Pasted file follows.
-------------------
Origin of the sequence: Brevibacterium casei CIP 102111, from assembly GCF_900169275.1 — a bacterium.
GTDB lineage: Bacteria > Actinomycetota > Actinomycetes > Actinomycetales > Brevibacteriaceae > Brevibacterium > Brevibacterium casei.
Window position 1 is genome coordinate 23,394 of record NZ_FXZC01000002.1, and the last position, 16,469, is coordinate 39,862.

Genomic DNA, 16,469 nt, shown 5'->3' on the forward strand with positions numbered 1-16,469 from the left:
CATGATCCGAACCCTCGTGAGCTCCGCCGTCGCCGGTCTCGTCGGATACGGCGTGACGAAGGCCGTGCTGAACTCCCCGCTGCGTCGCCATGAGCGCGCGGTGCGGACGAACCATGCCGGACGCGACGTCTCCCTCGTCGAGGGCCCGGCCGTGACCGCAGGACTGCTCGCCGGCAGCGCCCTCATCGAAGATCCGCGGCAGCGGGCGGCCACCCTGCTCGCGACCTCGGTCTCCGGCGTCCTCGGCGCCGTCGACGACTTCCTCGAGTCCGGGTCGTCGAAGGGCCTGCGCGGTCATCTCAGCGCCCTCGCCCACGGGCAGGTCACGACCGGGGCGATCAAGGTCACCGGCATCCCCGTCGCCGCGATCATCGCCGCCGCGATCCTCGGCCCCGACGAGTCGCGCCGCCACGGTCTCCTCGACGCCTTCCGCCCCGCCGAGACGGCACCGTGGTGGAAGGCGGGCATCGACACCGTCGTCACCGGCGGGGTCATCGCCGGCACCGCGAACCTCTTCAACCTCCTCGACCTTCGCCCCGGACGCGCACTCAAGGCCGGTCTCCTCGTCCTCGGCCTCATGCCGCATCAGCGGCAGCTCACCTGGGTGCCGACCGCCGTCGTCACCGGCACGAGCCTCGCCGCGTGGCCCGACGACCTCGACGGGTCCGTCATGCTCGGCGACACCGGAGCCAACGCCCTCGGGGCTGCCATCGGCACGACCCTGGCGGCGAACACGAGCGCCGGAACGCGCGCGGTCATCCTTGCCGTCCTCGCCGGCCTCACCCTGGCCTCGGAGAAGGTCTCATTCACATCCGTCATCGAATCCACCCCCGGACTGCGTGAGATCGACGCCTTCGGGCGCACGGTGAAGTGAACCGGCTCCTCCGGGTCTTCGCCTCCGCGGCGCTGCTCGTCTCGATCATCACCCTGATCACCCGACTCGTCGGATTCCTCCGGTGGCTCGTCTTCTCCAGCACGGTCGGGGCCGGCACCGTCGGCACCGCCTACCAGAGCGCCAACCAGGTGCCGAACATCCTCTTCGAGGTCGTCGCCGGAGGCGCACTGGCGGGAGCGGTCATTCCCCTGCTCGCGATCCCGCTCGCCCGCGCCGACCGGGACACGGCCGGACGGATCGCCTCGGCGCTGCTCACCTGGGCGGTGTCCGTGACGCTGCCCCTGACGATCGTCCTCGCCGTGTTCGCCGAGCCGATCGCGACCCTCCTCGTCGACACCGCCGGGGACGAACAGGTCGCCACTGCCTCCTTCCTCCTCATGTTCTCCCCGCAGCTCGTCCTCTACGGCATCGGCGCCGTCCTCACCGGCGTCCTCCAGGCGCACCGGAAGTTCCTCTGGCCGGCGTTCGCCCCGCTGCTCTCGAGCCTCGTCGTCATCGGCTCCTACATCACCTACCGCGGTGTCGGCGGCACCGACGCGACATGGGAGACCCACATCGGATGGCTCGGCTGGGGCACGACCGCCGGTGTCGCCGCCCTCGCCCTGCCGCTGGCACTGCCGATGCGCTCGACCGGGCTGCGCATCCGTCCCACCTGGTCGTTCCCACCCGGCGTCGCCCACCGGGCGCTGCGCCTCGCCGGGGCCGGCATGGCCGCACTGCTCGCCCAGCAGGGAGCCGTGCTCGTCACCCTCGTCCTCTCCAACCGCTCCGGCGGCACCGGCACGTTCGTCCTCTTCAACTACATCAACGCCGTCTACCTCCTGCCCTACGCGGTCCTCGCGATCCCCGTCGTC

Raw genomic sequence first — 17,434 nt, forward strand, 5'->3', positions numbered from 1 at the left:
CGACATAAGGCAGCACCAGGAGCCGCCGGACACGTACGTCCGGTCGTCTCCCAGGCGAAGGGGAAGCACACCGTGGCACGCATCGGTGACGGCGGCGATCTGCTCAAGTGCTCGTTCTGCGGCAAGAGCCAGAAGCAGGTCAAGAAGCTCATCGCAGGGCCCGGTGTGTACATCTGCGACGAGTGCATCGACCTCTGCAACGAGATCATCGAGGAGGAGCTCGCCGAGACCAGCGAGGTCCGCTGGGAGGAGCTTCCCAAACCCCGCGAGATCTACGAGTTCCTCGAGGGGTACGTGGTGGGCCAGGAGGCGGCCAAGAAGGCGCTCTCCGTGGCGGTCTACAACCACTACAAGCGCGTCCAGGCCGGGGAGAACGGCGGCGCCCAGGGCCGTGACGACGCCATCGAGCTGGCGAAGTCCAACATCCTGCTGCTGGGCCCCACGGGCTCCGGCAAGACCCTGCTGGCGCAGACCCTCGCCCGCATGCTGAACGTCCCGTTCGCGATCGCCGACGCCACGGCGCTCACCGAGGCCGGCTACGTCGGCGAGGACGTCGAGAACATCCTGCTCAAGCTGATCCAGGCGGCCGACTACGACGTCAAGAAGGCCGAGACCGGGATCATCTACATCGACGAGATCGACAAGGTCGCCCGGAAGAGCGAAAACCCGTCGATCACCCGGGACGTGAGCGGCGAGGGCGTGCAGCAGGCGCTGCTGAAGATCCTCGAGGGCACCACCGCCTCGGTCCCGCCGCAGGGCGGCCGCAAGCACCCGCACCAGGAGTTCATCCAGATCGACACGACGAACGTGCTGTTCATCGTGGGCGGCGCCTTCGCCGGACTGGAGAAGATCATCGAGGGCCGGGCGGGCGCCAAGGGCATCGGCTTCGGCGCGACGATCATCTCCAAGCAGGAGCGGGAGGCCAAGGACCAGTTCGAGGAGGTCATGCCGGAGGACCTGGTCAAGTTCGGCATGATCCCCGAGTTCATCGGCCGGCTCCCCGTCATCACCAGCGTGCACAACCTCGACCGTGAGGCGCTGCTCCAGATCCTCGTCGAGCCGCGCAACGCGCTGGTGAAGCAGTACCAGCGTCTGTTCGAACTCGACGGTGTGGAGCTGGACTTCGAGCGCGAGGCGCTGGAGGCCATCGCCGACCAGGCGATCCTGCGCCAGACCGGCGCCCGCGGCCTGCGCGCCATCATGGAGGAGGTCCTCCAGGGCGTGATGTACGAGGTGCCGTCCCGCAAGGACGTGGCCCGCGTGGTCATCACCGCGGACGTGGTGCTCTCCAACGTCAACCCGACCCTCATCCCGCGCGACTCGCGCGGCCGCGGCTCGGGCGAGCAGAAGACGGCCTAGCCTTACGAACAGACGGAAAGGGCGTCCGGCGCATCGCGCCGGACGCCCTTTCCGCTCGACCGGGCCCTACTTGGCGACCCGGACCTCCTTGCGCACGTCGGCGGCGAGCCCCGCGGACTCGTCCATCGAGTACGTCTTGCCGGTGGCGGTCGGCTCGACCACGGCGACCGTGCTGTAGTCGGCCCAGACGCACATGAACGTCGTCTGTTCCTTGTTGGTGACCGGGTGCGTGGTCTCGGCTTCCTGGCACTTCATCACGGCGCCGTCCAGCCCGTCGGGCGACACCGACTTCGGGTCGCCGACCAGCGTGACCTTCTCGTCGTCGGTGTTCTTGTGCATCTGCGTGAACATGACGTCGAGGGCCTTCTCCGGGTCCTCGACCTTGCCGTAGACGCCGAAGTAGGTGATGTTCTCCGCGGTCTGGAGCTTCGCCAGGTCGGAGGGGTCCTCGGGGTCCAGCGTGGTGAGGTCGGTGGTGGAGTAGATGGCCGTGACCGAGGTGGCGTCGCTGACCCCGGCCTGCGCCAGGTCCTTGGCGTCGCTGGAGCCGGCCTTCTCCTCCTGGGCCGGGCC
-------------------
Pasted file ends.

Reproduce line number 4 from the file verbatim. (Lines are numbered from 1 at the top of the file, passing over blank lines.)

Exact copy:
Genomic DNA, 16,469 nt, shown 5'->3' on the forward strand with positions numbered 1-16,469 from the left: